Brussels, 28 February 2022 (TDI): The SWIFT international payments system said on Saturday it was preparing to implement Western countries’ new actions targeting Russian banks in the coming days.
“We are engaging with European authorities to understand the details of the entities that will be subject to the new measures and we are preparing to comply upon legal instruction,” it said in an announcement.
The Society for Worldwide Interbank Financial Telecommunication (SWIFT) ensures quick cross-border payments which have turned out as the key instrument to finance global trade.
Russian banks deprived of access to SWIFT will find it tougher to communicate with others globally, even in friendly states such as China, slowing trade and making transactions higher.
But the partners, who also promised sanctions on Russia’s Central Bank to limit its capability to back the rouble, have not yet shared which banks would be a target.
If the list included the main Russian banks, such as Gazprombank, Sberbank, and VTB, it would be “an absolutely huge deal”. Sberbank and VTB have previously stated that they are ready for any developments.
How could the SWIFT ban affect Russia?
Russia will not get any access to economic markets across the world. The ban would make it tougher for Russian companies and individuals to pay for imports and receive cash for exports.
America has succeeded previously in persuading the SWIFT system to kick out Iran, over its nuclear program. But expelling Russia out of SWIFT could also upset other economies.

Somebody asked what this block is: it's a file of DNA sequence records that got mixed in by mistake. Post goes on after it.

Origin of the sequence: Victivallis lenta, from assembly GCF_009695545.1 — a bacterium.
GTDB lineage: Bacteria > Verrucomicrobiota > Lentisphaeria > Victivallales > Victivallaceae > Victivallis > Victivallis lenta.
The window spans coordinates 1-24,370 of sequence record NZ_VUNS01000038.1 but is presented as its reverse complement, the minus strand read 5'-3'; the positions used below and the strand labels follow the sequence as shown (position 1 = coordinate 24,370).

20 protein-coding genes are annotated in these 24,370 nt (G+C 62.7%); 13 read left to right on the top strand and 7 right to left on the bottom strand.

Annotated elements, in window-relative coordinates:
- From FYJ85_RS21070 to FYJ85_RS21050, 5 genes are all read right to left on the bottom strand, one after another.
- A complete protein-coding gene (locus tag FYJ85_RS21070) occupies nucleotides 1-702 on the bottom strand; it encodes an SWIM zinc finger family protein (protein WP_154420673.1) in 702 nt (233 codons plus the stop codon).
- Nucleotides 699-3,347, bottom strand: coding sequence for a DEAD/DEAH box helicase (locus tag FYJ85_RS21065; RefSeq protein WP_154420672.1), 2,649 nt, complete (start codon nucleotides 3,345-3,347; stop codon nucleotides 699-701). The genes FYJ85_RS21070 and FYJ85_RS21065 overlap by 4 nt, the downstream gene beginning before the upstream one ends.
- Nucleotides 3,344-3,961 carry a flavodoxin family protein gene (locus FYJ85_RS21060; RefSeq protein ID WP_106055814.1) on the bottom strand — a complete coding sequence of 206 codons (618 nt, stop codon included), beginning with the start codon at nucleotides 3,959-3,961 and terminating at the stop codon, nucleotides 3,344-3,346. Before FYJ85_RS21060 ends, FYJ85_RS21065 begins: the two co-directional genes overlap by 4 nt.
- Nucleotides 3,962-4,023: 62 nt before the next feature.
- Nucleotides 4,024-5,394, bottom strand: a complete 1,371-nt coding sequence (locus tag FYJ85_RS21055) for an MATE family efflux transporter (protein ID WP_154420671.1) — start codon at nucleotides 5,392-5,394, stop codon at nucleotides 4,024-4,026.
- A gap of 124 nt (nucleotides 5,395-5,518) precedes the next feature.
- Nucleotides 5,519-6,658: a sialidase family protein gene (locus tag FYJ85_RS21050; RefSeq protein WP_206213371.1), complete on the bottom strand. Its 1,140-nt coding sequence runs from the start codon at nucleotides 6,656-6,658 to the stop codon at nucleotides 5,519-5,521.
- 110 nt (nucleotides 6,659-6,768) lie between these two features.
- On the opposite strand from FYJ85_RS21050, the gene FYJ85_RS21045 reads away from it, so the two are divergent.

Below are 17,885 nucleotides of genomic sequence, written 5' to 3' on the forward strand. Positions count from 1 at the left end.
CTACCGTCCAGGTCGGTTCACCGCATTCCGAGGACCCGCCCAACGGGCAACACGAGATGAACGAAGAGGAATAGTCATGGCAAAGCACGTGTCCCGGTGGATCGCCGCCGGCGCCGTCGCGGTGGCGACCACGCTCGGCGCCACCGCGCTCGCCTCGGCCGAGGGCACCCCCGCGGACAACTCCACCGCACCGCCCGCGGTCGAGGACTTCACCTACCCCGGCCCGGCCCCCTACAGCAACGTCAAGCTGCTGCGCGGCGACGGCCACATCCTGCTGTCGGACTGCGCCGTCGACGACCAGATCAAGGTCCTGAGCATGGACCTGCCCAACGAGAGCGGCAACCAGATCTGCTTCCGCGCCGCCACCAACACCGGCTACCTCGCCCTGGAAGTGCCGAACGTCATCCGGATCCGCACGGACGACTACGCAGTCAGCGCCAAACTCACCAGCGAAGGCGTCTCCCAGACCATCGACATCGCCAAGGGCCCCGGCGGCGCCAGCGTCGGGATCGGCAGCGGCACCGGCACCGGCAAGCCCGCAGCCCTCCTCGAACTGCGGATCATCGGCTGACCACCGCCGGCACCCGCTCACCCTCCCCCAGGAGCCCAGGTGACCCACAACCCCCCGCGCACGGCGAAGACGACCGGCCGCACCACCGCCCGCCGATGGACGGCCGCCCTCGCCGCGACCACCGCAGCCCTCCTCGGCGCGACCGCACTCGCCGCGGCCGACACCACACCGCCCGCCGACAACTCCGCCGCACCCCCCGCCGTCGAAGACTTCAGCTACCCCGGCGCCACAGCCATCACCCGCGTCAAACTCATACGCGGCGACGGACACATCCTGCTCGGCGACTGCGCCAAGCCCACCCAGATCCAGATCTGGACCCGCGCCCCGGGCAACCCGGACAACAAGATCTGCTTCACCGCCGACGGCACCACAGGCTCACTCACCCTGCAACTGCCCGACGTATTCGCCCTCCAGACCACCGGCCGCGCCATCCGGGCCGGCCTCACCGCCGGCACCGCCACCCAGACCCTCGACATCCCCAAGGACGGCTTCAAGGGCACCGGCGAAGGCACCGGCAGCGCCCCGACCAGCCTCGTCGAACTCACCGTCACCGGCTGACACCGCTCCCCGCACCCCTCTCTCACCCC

Allies on both sides of the Atlantic also gauged the SWIFT decision in 2014, when Russia invaded and occupied Ukraine’s Crimea. Russia might declare that ousting it out of SWIFT would be equivalent to a declaration of war.
The partners have been criticized ever after for replying too weakly to Russia’s 2014 hostility shelved the idea back then. Since then, Russia has tried to develop its own financial transfer system, with limited achievement.
The effect is possible to be devastating for the Russian economy and markets. If the sanctions are likely to hit the rouble when markets open on Monday, said Sergey Aleksashenko, a former Deputy Chairman of the Russian Central Bank.
American sanctions against a handful of Russians took direct aim at the massive majority of about $46 billion worth of daily foreign exchange. But these sanctions targeted approximately 80% of all banking reserves in Russia.
As an alternate to SWIFT, Russia has built its personal network, the System for Transfer of Financial Messages (SPFS). It sent about 2 million messages in 2020, or about a 5th of Russian internal traffic, says the Central Bank, which aims to up this share to 30 percent in 2023.
The verdict to block Russian banks from SWIFT has been tense. Ukraine advised European countries to kick Russia off the payments system and was supported by nations such as Britain and Germany.
Earlier on Saturday, Germany, which has the EU’s main trade flows with Russia, softened its stance and proposed that it was observed as a way to remove Russia from SWIFT.
Transnationals with large capital operations and banks with SWIFT access could become the new hubs of economic transactions out of Russia.